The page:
ALAMEDA — Paul Guenther tried to stop Bengals opponents for 13 seasons. On Sunday, he’ll try and stop his longest-tenured employer for the first time.Guenther served as a defensive assistant in Cincinnati from 2005-13, then as defensive coordinator from 2014-17 before joining Jon Gruden’s staff in 2018. He’ll return to his old home for the first time this weekend when the Raiders (3-10) visit the Bengals (5-8), the only difference his black outfit accompanied by a splash of silver instead of …
PHOENIX — During a home game on May 14 against the Toronto Blue Jays, the San Francisco Giants joined the revolution.The organization wanted rookie right-hander Tyler Beede to cover four-to-five innings against Toronto, but did not name Beede the starting pitcher. Instead, Beede was tabbed as the “bulk innings” reliever who would pitch behind “opener” Nick Vincent.Manager Bruce Bochy was a critic of the alternative pitching strategy that became common across the major leagues in 2018, but …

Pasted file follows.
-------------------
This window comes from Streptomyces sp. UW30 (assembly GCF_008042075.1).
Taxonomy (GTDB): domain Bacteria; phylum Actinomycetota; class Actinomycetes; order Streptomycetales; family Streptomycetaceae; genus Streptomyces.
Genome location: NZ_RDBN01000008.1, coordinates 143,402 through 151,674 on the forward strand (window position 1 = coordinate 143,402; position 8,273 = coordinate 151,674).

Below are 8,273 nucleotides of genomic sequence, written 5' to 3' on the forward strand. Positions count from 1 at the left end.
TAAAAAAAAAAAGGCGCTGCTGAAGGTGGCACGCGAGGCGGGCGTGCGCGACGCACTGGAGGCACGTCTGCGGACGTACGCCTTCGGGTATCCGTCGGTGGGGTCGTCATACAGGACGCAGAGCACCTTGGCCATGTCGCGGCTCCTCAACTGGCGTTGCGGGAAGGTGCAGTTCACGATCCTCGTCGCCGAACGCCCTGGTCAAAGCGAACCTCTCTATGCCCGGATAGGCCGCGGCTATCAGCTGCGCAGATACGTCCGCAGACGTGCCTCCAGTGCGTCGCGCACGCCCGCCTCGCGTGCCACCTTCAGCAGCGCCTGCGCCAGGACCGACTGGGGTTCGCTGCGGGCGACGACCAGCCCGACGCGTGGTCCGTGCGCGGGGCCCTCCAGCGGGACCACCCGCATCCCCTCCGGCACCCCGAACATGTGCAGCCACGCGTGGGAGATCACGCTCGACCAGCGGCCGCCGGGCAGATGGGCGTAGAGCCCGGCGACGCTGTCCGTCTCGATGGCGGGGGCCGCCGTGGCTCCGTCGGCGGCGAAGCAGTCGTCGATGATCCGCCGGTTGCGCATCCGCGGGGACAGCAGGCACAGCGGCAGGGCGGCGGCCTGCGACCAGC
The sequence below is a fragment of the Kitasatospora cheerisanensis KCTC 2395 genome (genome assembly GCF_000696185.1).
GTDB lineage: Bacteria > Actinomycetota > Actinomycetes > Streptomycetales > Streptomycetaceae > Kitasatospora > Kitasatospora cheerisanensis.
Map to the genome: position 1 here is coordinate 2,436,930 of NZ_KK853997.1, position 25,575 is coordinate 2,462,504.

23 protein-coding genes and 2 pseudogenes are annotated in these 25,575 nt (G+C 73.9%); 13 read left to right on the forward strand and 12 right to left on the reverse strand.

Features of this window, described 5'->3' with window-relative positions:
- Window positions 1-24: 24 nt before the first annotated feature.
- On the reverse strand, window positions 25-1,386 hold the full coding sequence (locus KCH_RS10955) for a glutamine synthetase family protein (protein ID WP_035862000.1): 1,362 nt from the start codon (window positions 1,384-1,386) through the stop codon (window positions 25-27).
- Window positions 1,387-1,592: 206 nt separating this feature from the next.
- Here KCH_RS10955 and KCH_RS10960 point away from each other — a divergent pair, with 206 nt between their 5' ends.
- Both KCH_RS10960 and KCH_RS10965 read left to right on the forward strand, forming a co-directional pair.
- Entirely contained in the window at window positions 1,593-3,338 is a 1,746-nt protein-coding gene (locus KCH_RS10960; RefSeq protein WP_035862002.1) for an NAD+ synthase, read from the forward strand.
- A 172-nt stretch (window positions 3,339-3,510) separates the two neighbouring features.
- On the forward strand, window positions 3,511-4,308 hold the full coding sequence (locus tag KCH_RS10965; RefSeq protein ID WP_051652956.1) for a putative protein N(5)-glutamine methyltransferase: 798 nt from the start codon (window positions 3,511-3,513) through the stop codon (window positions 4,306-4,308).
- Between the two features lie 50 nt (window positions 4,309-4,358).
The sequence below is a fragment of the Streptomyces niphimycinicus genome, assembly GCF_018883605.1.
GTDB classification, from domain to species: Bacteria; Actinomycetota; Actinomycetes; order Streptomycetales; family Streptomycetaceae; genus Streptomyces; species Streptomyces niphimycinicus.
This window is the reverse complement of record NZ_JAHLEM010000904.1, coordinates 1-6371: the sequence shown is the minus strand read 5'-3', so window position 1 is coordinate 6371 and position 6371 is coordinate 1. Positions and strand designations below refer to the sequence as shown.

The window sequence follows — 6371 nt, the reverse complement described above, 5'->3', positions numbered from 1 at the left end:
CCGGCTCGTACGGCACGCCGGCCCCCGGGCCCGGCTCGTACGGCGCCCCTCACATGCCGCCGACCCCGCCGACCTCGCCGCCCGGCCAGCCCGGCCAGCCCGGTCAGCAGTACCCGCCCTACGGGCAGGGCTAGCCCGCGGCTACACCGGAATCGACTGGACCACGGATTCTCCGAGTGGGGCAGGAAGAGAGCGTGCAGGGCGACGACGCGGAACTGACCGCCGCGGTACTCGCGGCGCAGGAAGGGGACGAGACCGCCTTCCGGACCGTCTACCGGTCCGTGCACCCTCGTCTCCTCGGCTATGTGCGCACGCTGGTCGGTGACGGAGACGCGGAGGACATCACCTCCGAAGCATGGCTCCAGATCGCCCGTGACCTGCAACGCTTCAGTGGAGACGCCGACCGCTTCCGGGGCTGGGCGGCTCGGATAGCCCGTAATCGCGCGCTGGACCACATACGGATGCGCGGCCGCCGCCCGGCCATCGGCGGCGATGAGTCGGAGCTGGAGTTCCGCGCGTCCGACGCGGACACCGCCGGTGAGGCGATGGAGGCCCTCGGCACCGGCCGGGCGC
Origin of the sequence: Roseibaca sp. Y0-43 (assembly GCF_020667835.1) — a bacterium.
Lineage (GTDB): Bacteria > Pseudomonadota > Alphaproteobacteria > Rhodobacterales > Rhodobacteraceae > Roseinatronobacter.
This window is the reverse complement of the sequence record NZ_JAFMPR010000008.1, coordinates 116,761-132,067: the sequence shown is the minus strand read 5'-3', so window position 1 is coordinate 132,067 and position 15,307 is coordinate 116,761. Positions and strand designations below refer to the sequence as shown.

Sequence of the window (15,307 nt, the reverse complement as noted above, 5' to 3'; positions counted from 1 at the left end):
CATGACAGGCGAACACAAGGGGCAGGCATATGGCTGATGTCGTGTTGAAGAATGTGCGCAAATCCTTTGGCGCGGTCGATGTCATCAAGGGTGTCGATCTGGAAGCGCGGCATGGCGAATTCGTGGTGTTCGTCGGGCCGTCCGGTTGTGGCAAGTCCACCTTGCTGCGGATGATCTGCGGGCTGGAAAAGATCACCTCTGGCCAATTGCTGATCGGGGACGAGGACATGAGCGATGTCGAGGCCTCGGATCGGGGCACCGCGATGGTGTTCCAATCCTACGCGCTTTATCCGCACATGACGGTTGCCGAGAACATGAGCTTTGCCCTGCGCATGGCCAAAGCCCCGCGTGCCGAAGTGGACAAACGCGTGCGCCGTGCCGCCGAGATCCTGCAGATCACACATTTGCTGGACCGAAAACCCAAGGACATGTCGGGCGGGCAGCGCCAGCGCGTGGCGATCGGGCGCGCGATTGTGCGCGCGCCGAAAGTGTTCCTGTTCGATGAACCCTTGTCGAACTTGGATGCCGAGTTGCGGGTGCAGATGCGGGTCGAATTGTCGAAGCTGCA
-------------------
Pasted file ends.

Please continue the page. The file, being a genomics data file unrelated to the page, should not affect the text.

The octopus was glad to see fish evolve, but needed a bigger brain to catch them, so it evolved one of the most complex brains in the animal kingdom. Is that the gist of this story in the Science blog Origins? Greg Miller wrote in the style of a children’s storybook: Cephalopods—octopuses, squid, and their relatives—ruled the seas in the Cambrian era, some 500 million years ago. But their world changed in a big way with the Cambrian Explosion, a rapid diversification of life on Earth that included the origin of fish. Suddenly, cephalopods had new opportunities—delicious fish!—and their first serious competition and potential predators. They had to get smart in a hurry. So it’s no wonder then that modern cephalopods have the most complex brains of any invertebrates. An octopus brain (lower, right) has 50 to 75 lobes and at least as many neurons (about 100 million) as a mouse brain…. And that’s not counting the smaller “brains” in each arm and the still smaller “brains” (ganglia, technically) associated with each sucker. All this neural circuitry gives octopuses exquisite control over their bodies, including some nifty tricks for evading predators, and it has even prompted speculation about cephalopod consciousness. Although the octopus brain rivals the size and complexity of many vertebrate brains, its architecture differs dramatically. “Short of martians showing up and offering themselves up to science, cephalopods are the only example outside of vertebrates of how to build a complex, clever brain,” says neuroscientist Cliff Ragsdale of the University of Chicago in Illinois. For that reason, Ragsdale says, these creatures have much to teach us about brain evolution.Among the nifty tricks exhibited by octopi is instant camouflage. As shown in the video God of Wonders (see 10/24/2009 Resource of the Week), an octopus can swim to a rock and blend in with its colors and textures in milliseconds (06/06/2007). This involves coordination between the eye, brain, and every point on its skin surface. Some octopi can mimic almost any other marine creature (08/30/2001, 03/24/2005, bullet 2, and 04/20/2006, bullet 1). Robot designers study octopi to see how they keep from tying their tentacles in knots (11/27/2001) and achieve precise point-to-point control (02/09/2005).“Origins” is a blog published by the American Association for the Advancement of Science in celebration of the Darwin Bicentennial.All we have to do is hand the microphone to some Darwinists and they will proceed to wrap the cord around their necks and hang themselves from the rafters. If you have a better example of Darwinist stupidity in the news, send it in. To accept this miracle story, first you have to believe that brainless octopi exploded into existence in the Cambrian seas without ancestors (see 03/19/2009 and watch the film Darwin’s Dilemma). Then fish exploded onto the scene without ancestors (01/30/2003), and the octopus figured out, without a complex brain, that fish are good to eat. So it said to itself, “Wow! Fish taste great, but I need a complex brain to be able to catch them. Waiter! One complex brain, well done, on the double!” Then it thought to itself (without a brain yet) and said, “Wait a second, there; there is no Waiter. Guess I’ll have to cook up this one myself! Now where can I buy some neural circuits….” Help defeat Darwinism. How? Laugh out loud. Would anyone like to publish a cartoon book of your favorite SEQOTW winners over the last 9 years? Remember, this stuff is being published by the leading scientific journals in the world. That makes it even more funny.(Visited 16 times, 1 visits today)FacebookTwitterPinterestSave分享0